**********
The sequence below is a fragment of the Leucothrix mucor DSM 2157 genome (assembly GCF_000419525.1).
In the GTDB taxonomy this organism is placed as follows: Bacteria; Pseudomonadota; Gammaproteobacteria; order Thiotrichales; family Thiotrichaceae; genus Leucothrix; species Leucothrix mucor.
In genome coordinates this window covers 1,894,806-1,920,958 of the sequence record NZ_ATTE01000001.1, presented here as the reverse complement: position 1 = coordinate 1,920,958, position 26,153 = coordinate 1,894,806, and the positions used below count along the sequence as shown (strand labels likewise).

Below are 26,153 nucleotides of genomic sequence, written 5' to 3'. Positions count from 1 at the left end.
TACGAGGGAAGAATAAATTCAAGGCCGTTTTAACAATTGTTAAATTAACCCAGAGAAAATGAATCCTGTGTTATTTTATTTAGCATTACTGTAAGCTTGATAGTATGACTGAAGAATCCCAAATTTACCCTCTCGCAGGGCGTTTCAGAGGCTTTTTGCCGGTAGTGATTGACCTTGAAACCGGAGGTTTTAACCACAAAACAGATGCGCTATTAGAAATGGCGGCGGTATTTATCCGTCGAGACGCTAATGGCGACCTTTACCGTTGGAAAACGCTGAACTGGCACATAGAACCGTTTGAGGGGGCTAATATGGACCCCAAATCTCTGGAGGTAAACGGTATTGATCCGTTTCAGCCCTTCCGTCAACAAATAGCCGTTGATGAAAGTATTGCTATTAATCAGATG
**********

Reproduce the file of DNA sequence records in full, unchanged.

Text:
The sequence below is a fragment of the Leucothrix mucor DSM 2157 genome (assembly GCF_000419525.1).
In the GTDB taxonomy this organism is placed as follows: Bacteria; Pseudomonadota; Gammaproteobacteria; order Thiotrichales; family Thiotrichaceae; genus Leucothrix; species Leucothrix mucor.
In genome coordinates this window covers 1,894,806-1,920,958 of the sequence record NZ_ATTE01000001.1, presented here as the reverse complement: position 1 = coordinate 1,920,958, position 26,153 = coordinate 1,894,806, and the positions used below count along the sequence as shown (strand labels likewise).

Below are 26,153 nucleotides of genomic sequence, written 5' to 3'. Positions count from 1 at the left end.
TACGAGGGAAGAATAAATTCAAGGCCGTTTTAACAATTGTTAAATTAACCCAGAGAAAATGAATCCTGTGTTATTTTATTTAGCATTACTGTAAGCTTGATAGTATGACTGAAGAATCCCAAATTTACCCTCTCGCAGGGCGTTTCAGAGGCTTTTTGCCGGTAGTGATTGACCTTGAAACCGGAGGTTTTAACCACAAAACAGATGCGCTATTAGAAATGGCGGCGGTATTTATCCGTCGAGACGCTAATGGCGACCTTTACCGTTGGAAAACGCTGAACTGGCACATAGAACCGTTTGAGGGGGCTAATATGGACCCCAAATCTCTGGAGGTAAACGGTATTGATCCGTTTCAGCCCTTCCGTCAACAAATAGCCGTTGATGAAAGTATTGCTATTAATCAGATG